Any idea how much faster a Power4 or 970 would be(%-wise) in comparison w/ a G4 chip?

Discussion in 'Macintosh Computers' started by GeneR, Jan 21, 2003.

  1. GeneR macrumors 6502a


    Jan 2, 2003
    The land of delusions, CA.
    I'm thinking: "Yeah, baby, I really want a faster chip."
    I was at the Apple Store today and I liked running FCP3 on the 1GHz 15" TiBook, BUT of course, I wish it was much, much faster (I'm a pretty impatient fellow when it came to rendering transitions and the footage selected in FCP.)

    Of course, (in an ideal world: Apple-centric, no such thing as M$ j/k) to be able to have the rendering done lickity-split is the end goal, I'm just trying to figure out what to expect for 2003. If anyone here has any info about this, I sure would appreciate it. Thanks a bunch!

  2. Chaszmyr macrumors 601


    Aug 9, 2002
    For normal consumer use, a 970 will be mhz per mhz about the same speed as a current G4, most likely. The RAM access abilities and 900mhz bus of this 64 bit chip give it a lot of potential, and make it for high-level processing. Also, this chip would be absolutely killer if Apple took it and put it into a dual-processor/dual-system bus computer.
  3. Chaszmyr macrumors 601


    Aug 9, 2002
    (Also, if you arent aware, the 970 is supposed to launch at 1.8ghz)
  4. Foucault macrumors 6502


    Dec 30, 2002
    Pasadena, CA
    speed is everything in a computer. this new IBM chip could propel Apple to the next generation of power computing... I just hope it won't be as slow in progressing through its speed as the G4 chip has been...
  5. janey macrumors 603


    Dec 20, 2002
    sunny los angeles
    the powerpc 970 rules. apple should have like a quad processor machine when it comes out.
  6. arn macrumors god


    Staff Member

    Apr 9, 2001
    I think you are mistaken.

    If you go by SPECint numbers... and I know you can't necessarily correlate this with real world performance... DaveGee posted these numbers in October

    242 G4 800Mhz
    259 G4 867Mhz
    306 G4 1000Mhz
    937 970 1800Mhz

    147 G4 800Mhz
    153 G4 867Mhz
    187 G4 1000Mhz
    1051 970 1800Mhz

    Now don't go crazy over it... as they probably don't correlate to real-world performance... but I do think the 970 will have a higher perforance per Mhz than the current G4s.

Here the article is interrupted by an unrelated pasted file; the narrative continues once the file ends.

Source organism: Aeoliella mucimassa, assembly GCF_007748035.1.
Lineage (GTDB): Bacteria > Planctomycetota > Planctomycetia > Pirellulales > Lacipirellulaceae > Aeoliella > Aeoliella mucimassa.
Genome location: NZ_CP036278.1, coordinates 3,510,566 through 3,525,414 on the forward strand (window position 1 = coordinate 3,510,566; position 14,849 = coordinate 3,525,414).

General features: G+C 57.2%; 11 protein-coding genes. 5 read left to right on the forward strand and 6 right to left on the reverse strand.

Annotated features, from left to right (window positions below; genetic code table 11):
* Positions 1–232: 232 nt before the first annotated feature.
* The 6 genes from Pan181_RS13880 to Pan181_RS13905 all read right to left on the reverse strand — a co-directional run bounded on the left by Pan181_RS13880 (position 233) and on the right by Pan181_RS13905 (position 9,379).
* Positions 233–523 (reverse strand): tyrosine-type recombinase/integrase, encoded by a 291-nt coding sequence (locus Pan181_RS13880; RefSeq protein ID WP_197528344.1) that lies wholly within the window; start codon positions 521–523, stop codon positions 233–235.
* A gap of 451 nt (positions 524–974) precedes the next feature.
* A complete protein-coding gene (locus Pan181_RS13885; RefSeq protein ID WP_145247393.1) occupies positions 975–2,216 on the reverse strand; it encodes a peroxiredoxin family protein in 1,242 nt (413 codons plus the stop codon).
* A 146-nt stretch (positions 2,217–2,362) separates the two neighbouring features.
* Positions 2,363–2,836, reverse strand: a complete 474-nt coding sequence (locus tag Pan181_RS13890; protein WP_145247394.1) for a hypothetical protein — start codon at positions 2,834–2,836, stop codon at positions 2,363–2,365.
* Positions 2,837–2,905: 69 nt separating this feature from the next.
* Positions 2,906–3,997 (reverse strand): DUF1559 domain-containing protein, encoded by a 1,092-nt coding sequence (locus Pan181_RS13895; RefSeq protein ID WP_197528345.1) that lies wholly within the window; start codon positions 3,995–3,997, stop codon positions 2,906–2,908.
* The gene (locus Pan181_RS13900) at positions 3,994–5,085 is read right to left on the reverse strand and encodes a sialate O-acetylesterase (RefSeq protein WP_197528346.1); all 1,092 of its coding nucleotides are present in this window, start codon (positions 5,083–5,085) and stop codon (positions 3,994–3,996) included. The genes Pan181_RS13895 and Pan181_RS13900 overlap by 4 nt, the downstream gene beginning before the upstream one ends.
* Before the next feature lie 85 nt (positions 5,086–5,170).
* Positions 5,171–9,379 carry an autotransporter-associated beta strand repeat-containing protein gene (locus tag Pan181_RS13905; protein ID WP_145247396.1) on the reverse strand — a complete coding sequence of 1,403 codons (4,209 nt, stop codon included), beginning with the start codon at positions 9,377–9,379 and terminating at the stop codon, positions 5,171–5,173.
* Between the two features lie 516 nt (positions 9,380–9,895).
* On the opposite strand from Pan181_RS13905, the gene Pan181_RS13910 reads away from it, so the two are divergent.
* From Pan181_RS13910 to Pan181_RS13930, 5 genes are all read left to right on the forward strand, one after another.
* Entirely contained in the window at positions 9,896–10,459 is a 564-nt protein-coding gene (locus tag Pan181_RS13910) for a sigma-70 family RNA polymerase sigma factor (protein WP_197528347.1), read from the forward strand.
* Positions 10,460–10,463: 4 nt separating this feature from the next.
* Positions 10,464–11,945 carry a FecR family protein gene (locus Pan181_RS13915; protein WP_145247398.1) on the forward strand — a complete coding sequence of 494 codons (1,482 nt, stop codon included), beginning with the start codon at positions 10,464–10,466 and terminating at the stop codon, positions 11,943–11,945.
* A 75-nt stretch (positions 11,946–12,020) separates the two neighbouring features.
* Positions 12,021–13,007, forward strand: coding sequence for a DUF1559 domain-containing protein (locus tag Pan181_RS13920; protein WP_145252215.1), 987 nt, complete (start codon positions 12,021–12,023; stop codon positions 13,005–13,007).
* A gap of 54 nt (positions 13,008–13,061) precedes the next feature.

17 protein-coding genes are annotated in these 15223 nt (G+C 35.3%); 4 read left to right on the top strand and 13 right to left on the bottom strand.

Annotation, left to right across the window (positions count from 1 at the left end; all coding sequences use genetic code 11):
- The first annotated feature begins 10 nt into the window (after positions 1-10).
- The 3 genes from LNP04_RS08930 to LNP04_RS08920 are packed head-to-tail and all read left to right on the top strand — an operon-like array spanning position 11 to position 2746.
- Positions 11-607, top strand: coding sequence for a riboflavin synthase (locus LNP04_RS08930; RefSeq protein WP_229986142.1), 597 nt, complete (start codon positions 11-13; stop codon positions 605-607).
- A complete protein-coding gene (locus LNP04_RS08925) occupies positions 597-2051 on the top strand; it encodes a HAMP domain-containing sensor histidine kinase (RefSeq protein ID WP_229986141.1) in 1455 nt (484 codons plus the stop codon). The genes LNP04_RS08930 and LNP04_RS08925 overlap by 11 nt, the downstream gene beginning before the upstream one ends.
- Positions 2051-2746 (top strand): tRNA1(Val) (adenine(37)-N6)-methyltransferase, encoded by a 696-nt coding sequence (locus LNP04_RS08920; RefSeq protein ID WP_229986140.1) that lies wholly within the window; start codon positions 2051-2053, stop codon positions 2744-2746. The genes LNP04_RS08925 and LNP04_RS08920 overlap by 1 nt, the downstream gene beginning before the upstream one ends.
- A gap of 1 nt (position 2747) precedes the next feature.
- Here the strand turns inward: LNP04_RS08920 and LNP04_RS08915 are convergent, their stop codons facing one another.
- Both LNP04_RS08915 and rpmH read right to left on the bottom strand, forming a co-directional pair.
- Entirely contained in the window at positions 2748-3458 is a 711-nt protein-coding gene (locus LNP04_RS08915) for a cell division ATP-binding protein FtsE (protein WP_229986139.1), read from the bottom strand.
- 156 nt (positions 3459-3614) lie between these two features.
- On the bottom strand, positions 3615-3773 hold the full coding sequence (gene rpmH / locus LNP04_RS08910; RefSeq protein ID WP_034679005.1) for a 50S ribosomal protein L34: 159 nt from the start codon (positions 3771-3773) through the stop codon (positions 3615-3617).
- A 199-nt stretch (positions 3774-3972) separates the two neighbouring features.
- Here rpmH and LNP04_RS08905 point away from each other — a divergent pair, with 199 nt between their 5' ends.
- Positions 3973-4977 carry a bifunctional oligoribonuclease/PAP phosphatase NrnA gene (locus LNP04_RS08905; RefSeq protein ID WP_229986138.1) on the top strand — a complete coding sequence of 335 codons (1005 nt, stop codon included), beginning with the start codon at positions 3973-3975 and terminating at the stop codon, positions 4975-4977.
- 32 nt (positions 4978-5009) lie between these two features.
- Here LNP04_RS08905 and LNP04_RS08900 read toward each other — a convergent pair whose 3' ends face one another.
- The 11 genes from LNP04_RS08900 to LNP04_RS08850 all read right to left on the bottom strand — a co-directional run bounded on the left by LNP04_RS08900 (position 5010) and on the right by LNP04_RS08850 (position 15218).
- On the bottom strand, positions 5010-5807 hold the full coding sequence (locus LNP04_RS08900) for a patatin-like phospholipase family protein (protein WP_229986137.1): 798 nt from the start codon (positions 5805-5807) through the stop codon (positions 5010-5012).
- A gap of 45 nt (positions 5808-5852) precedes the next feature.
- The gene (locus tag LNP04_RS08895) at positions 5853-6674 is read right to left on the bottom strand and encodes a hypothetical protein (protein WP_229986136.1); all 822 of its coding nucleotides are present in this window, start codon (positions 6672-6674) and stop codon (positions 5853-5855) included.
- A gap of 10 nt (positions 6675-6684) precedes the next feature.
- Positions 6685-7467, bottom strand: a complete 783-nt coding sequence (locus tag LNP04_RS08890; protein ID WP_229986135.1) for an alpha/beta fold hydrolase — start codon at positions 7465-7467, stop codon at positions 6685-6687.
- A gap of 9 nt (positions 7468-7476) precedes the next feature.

7. Catfish_Man macrumors 68030


    Sep 13, 2001
    Portland, OR
    OK, the 970 can dispatch 5 instructions (1 of which has to be a branch) each cycle. It can load 8 (the extra three are, afaict, in case one of the others can't be run immediately. The G4 doesn't do it because it can't rearrange instructions). The G4+ can load and dispatch 4 (1 branch), iirc. The 970 also has 2 floating point units compared to the G4s one. Also, the 970 has twice as much L2 cache and L1 data cache as the G4, but no L3 cache. So:

    On purely memory bandwidth limited code, the 970 can go about 4.8 times as fast as a G4.

    On purely floating point code, the 970 can theoretically go twice as fast per clock as a G4

    On purely integer code, the 970 can theoretically go the same speed per clock as a G4

    On Altivec code, the G4+ can go slightly faster than the 970 (the 970's Altivec unit is like a G4s, rather than a G4+s).

    On normal, poorly optimized code, the 970 can rearrange instructions and use its extra floating point power and cache to go significantly faster.

    Overall, I would guess the 970 will average about 3 instructions per cycle (+/- .5 by my guess), while the G4+ averages 2.31. That would put a 1.8GHz 970 at somewhere between 1.56 and 2.19 times as fast as a 1.25GHz G4.

    <disclaimer> everything past the dotted line is a guess, everything above it isn't, but may or may not be true. </disclaimer>
  8. ddtlm macrumors 65816

    Aug 20, 2001

    Actually the G4 does have very limited out of order execution abilities. I believe it can only look at 12 to 16 (I forget) at once when reordering them.

    As far as I know, the G4+ really can't issue instructions fast enough to fill all 4 AltiVec functional units anyway. This in addition to whatever memory starvation problems it has. I wouldn't worry much about the reduced number of AtliVec functional units.

    This is where it's at. The PPC-970 can go faster per clock in ideal cases, but it really pulls away in less-than-ideal cases.

    My main concern about the PPC-970 is the poor cache setup. The L2 is OK right now, but this fall 512k is going to be behind the times.
  9. will macrumors regular

    Aug 29, 2002
    I would guess IBM will offer a range of cache sizes in the long term. Remember it isn't just Apple who will be using the 970, IBM will be using it in a range of workstations and servers.

    What I want to know is how quickly IBM will be able to ramp up the clock speed of the 970. As the 970 performance per MHz is roughly 70% higher than the P4, if IBM can ramp up the speed the 970 could be significantly faster.

    Also it should be noted the 970 is designed for multiprocessor systems, so I hope to see 4x970 workstations from Apple and IBM (imagine rendering on that).

    Then there's the 64 bit issue. How quickly can Apple get 64 bit support into OS X, hopefully they're working on it now. That would allow Apple to deliver servers with more than 4GB of RAM and support large applications.

    If Apple don't get a modern fast CPU into their machines within a year I think they'll be in serious trouble.
  10. wormy macrumors member

    Dec 5, 2002
    can someone explain the G4+ to me? is that the next generation of G4 chips before the 970 comes out? and will they be in the soon-to-be-released power macs?
  11. Telomar macrumors 6502

    Aug 31, 2002
  12. will macrumors regular

    Aug 29, 2002
    I think it has been used in a variety of confusing ways. Perhaps we should stick to the full Power PC designations?

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